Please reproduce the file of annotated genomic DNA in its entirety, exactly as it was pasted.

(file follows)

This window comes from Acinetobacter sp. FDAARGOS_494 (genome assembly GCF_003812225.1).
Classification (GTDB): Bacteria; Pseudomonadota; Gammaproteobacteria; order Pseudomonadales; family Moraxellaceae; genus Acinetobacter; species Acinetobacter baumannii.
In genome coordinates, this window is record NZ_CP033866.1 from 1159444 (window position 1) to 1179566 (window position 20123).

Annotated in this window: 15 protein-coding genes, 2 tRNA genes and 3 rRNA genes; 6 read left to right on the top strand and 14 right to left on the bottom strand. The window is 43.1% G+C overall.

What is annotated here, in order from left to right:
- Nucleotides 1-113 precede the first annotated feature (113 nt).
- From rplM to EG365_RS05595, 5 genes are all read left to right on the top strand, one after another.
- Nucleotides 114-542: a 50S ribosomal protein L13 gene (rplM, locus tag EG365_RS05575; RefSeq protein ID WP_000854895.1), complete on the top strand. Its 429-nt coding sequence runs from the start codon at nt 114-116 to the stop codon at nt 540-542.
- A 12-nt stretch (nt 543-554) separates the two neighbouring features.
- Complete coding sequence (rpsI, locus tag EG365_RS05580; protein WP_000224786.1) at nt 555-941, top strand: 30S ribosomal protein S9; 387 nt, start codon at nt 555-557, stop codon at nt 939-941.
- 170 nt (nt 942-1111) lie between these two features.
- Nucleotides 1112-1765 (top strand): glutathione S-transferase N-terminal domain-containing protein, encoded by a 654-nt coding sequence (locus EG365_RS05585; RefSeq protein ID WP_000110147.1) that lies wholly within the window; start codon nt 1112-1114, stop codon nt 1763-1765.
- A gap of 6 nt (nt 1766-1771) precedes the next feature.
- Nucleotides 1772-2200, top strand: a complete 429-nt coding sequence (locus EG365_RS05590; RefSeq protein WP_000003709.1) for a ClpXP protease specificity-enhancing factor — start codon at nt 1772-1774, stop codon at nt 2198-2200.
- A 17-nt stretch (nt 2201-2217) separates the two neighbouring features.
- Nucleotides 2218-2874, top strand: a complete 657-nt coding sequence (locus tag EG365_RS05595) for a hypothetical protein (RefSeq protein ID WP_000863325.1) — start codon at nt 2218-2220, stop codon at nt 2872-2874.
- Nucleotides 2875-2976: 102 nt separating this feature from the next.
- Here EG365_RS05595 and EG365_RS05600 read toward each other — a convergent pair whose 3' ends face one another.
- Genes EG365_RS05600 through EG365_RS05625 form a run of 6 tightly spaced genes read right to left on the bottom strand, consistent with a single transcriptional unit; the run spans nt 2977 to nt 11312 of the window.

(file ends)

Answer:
This window comes from Acinetobacter sp. FDAARGOS_494 (genome assembly GCF_003812225.1).
Classification (GTDB): Bacteria; Pseudomonadota; Gammaproteobacteria; order Pseudomonadales; family Moraxellaceae; genus Acinetobacter; species Acinetobacter baumannii.
In genome coordinates, this window is record NZ_CP033866.1 from 1159444 (window position 1) to 1179566 (window position 20123).

Annotated in this window: 15 protein-coding genes, 2 tRNA genes and 3 rRNA genes; 6 read left to right on the top strand and 14 right to left on the bottom strand. The window is 43.1% G+C overall.

What is annotated here, in order from left to right:
- Nucleotides 1-113 precede the first annotated feature (113 nt).
- From rplM to EG365_RS05595, 5 genes are all read left to right on the top strand, one after another.
- Nucleotides 114-542: a 50S ribosomal protein L13 gene (rplM, locus tag EG365_RS05575; RefSeq protein ID WP_000854895.1), complete on the top strand. Its 429-nt coding sequence runs from the start codon at nt 114-116 to the stop codon at nt 540-542.
- A 12-nt stretch (nt 543-554) separates the two neighbouring features.
- Complete coding sequence (rpsI, locus tag EG365_RS05580; protein WP_000224786.1) at nt 555-941, top strand: 30S ribosomal protein S9; 387 nt, start codon at nt 555-557, stop codon at nt 939-941.
- 170 nt (nt 942-1111) lie between these two features.
- Nucleotides 1112-1765 (top strand): glutathione S-transferase N-terminal domain-containing protein, encoded by a 654-nt coding sequence (locus EG365_RS05585; RefSeq protein ID WP_000110147.1) that lies wholly within the window; start codon nt 1112-1114, stop codon nt 1763-1765.
- A gap of 6 nt (nt 1766-1771) precedes the next feature.
- Nucleotides 1772-2200, top strand: a complete 429-nt coding sequence (locus EG365_RS05590; RefSeq protein WP_000003709.1) for a ClpXP protease specificity-enhancing factor — start codon at nt 1772-1774, stop codon at nt 2198-2200.
- A 17-nt stretch (nt 2201-2217) separates the two neighbouring features.
- Nucleotides 2218-2874, top strand: a complete 657-nt coding sequence (locus tag EG365_RS05595) for a hypothetical protein (RefSeq protein ID WP_000863325.1) — start codon at nt 2218-2220, stop codon at nt 2872-2874.
- Nucleotides 2875-2976: 102 nt separating this feature from the next.
- Here EG365_RS05595 and EG365_RS05600 read toward each other — a convergent pair whose 3' ends face one another.
- Genes EG365_RS05600 through EG365_RS05625 form a run of 6 tightly spaced genes read right to left on the bottom strand, consistent with a single transcriptional unit; the run spans nt 2977 to nt 11312 of the window.